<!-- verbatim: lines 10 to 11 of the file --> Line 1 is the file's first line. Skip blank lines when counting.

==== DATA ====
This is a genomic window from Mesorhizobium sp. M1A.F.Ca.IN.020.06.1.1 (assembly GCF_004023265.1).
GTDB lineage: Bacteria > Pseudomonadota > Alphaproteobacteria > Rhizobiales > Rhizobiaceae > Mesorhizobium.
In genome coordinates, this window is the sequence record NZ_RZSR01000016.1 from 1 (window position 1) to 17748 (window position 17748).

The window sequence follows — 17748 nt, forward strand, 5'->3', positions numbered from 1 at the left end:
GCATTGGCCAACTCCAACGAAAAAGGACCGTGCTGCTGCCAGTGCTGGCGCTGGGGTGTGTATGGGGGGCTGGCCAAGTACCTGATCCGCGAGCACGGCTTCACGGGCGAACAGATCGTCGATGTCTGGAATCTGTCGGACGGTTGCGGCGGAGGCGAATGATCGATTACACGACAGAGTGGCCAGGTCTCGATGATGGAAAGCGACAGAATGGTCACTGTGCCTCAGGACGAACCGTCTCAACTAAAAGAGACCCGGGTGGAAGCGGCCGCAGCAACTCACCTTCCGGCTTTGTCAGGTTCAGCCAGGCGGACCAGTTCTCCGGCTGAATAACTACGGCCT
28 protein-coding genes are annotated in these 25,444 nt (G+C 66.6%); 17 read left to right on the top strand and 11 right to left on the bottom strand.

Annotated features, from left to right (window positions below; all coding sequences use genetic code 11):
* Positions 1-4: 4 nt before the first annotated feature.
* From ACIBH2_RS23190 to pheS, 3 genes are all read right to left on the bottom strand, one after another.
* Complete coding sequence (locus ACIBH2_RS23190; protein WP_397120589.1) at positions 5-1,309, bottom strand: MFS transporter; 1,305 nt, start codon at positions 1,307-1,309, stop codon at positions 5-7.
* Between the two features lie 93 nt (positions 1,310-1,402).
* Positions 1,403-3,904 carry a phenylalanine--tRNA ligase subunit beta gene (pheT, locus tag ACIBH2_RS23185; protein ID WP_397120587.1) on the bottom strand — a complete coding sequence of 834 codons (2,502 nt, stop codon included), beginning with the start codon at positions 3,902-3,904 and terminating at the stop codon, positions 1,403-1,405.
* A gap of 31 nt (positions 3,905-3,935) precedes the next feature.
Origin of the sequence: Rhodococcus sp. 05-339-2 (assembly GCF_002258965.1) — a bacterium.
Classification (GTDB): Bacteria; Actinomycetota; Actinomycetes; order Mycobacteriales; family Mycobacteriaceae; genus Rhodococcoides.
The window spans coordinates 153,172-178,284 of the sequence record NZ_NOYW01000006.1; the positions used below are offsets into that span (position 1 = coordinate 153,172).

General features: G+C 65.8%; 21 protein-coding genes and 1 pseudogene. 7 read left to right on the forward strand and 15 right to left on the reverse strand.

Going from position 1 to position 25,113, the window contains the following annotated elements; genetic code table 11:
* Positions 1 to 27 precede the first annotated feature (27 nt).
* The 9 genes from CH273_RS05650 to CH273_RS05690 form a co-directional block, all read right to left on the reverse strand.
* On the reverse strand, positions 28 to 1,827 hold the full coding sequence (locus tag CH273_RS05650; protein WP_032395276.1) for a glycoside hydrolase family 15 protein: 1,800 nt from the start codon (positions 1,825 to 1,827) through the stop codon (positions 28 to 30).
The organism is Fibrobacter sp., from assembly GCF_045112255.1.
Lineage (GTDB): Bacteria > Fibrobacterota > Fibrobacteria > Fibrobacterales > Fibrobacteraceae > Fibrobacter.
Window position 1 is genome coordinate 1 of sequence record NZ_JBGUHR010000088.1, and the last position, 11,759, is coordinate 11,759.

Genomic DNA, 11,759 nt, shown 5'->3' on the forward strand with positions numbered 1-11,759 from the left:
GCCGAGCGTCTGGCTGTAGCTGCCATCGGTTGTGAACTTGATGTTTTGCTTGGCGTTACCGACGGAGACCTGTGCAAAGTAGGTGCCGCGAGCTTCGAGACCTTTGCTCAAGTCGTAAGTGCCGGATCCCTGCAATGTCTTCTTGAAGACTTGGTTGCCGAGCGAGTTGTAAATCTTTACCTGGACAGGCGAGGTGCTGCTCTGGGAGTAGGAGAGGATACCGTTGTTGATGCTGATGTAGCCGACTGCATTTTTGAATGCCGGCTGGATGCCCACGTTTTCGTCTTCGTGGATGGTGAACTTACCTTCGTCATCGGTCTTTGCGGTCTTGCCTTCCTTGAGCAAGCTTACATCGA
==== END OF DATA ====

* Complete coding sequence (locus ACIBH2_RS23190; protein WP_397120589.1) at positions 5-1,309, bottom strand: MFS transporter; 1,305 nt, start codon at positions 1,307-1,309, stop codon at positions 5-7.
* Between the two features lie 93 nt (positions 1,310-1,402).